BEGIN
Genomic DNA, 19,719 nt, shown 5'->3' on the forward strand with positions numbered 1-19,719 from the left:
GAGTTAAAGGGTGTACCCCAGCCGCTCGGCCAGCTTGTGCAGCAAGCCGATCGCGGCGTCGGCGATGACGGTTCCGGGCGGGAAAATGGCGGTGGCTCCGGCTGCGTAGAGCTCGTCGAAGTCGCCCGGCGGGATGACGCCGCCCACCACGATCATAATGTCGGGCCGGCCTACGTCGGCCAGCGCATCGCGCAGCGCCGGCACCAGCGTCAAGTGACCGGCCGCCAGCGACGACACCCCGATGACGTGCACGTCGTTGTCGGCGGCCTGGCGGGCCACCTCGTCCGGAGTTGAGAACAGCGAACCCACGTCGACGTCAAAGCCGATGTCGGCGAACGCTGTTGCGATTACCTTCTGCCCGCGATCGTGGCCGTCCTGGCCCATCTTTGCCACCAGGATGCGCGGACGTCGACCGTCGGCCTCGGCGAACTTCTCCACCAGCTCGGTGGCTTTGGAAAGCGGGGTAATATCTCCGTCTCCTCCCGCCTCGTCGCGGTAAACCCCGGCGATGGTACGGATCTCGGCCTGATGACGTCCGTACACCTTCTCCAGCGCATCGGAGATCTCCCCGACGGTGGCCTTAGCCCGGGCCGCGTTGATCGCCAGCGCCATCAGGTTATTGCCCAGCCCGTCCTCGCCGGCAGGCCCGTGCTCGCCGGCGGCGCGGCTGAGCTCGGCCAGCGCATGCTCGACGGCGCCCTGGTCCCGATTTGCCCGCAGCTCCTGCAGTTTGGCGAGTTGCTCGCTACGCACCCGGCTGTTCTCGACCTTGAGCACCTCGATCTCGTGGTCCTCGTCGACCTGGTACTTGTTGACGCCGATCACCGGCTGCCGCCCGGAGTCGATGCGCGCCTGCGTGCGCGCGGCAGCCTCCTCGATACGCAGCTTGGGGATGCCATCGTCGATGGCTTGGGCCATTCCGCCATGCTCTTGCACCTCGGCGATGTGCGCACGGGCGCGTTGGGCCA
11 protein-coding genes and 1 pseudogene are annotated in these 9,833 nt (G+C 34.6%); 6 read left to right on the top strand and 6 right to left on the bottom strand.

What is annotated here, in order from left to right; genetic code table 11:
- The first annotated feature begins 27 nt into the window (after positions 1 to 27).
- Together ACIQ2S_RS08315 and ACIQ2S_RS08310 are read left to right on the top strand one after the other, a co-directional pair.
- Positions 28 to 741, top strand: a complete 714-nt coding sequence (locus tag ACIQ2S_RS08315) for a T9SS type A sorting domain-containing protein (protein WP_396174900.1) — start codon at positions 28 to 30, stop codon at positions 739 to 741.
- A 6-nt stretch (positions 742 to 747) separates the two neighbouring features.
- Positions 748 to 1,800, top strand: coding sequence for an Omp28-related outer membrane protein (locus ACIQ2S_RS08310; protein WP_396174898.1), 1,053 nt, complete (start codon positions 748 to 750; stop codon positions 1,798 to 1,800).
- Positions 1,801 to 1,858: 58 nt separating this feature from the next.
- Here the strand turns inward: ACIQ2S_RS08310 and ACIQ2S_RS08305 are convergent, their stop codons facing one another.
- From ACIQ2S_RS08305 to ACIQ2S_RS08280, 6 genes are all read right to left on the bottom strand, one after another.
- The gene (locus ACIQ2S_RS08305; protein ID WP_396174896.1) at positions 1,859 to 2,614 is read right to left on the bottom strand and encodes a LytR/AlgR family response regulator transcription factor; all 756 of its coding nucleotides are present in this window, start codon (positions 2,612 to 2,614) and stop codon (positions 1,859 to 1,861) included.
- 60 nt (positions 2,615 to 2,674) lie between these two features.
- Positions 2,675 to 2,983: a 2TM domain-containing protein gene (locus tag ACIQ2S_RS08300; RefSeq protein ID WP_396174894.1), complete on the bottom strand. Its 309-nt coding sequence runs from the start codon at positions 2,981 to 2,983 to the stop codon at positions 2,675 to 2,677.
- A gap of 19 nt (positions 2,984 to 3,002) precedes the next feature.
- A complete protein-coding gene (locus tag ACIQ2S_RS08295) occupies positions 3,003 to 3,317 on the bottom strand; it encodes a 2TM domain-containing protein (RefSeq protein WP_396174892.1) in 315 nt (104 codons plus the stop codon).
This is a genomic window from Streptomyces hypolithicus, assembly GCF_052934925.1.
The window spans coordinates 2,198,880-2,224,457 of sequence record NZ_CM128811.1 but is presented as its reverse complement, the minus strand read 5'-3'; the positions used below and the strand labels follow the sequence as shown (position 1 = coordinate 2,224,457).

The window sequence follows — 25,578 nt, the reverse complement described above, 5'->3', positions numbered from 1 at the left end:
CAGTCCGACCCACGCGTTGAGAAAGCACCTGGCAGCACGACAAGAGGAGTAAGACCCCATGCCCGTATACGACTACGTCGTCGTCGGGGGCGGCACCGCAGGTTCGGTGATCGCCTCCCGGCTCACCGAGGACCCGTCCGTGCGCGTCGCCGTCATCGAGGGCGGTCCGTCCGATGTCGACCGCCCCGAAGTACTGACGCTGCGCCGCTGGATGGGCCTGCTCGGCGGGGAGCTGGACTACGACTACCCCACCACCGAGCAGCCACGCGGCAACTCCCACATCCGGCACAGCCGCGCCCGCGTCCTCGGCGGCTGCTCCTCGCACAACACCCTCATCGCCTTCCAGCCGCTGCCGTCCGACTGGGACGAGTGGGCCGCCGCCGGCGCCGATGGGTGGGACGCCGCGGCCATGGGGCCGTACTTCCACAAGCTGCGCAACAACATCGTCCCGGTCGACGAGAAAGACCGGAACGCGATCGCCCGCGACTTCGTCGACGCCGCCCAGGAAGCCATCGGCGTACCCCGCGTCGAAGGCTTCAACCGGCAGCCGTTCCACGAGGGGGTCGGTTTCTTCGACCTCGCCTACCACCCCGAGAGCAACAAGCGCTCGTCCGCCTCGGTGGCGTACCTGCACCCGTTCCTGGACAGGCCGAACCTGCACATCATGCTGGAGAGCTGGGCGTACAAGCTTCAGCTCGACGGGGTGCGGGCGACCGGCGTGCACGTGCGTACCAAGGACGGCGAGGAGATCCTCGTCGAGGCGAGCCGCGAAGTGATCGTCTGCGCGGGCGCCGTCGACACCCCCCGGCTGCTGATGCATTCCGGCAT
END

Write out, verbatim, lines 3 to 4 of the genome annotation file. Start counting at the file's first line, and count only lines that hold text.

11 protein-coding genes and 1 pseudogene are annotated in these 9,833 nt (G+C 34.6%); 6 read left to right on the top strand and 6 right to left on the bottom strand.

What is annotated here, in order from left to right; genetic code table 11: